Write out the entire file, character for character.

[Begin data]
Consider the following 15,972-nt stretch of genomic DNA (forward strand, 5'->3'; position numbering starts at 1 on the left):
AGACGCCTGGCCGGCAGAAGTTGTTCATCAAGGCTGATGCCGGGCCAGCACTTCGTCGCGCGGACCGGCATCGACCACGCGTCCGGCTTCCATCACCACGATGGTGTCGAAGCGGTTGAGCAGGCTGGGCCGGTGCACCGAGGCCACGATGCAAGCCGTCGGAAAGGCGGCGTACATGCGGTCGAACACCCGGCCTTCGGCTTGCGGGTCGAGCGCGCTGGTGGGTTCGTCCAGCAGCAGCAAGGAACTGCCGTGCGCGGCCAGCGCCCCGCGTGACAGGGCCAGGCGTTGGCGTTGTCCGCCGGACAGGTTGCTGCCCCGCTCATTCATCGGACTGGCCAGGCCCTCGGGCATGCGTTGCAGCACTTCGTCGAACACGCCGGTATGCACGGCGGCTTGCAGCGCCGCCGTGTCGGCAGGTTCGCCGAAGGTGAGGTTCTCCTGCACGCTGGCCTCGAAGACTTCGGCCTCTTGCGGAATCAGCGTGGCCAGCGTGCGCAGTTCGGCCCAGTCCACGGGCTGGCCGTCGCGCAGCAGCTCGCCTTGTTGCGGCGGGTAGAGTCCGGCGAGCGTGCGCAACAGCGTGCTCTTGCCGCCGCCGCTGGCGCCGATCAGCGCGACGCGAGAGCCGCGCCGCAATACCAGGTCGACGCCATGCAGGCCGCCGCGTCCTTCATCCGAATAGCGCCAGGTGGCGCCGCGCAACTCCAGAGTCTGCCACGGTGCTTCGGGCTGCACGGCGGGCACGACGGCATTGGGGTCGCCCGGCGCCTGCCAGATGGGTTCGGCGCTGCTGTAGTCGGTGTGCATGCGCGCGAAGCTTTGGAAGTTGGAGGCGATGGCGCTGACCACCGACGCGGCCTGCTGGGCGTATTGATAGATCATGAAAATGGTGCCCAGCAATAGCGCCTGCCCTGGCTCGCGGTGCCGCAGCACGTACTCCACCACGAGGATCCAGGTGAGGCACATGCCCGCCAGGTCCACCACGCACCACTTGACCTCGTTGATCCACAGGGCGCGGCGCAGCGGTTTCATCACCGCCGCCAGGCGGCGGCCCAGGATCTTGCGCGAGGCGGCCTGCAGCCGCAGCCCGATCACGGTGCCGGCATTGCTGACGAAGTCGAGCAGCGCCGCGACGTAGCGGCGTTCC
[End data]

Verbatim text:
Consider the following 15,972-nt stretch of genomic DNA (forward strand, 5'->3'; position numbering starts at 1 on the left):
AGACGCCTGGCCGGCAGAAGTTGTTCATCAAGGCTGATGCCGGGCCAGCACTTCGTCGCGCGGACCGGCATCGACCACGCGTCCGGCTTCCATCACCACGATGGTGTCGAAGCGGTTGAGCAGGCTGGGCCGGTGCACCGAGGCCACGATGCAAGCCGTCGGAAAGGCGGCGTACATGCGGTCGAACACCCGGCCTTCGGCTTGCGGGTCGAGCGCGCTGGTGGGTTCGTCCAGCAGCAGCAAGGAACTGCCGTGCGCGGCCAGCGCCCCGCGTGACAGGGCCAGGCGTTGGCGTTGTCCGCCGGACAGGTTGCTGCCCCGCTCATTCATCGGACTGGCCAGGCCCTCGGGCATGCGTTGCAGCACTTCGTCGAACACGCCGGTATGCACGGCGGCTTGCAGCGCCGCCGTGTCGGCAGGTTCGCCGAAGGTGAGGTTCTCCTGCACGCTGGCCTCGAAGACTTCGGCCTCTTGCGGAATCAGCGTGGCCAGCGTGCGCAGTTCGGCCCAGTCCACGGGCTGGCCGTCGCGCAGCAGCTCGCCTTGTTGCGGCGGGTAGAGTCCGGCGAGCGTGCGCAACAGCGTGCTCTTGCCGCCGCCGCTGGCGCCGATCAGCGCGACGCGAGAGCCGCGCCGCAATACCAGGTCGACGCCATGCAGGCCGCCGCGTCCTTCATCCGAATAGCGCCAGGTGGCGCCGCGCAACTCCAGAGTCTGCCACGGTGCTTCGGGCTGCACGGCGGGCACGACGGCATTGGGGTCGCCCGGCGCCTGCCAGATGGGTTCGGCGCTGCTGTAGTCGGTGTGCATGCGCGCGAAGCTTTGGAAGTTGGAGGCGATGGCGCTGACCACCGACGCGGCCTGCTGGGCGTATTGATAGATCATGAAAATGGTGCCCAGCAATAGCGCCTGCCCTGGCTCGCGGTGCCGCAGCACGTACTCCACCACGAGGATCCAGGTGAGGCACATGCCCGCCAGGTCCACCACGCACCACTTGACCTCGTTGATCCACAGGGCGCGGCGCAGCGGTTTCATCACCGCCGCCAGGCGGCGGCCCAGGATCTTGCGCGAGGCGGCCTGCAGCCGCAGCCCGATCACGGTGCCGGCATTGCTGACGAAGTCGAGCAGCGCCGCGACGTAGCGGCGTTCC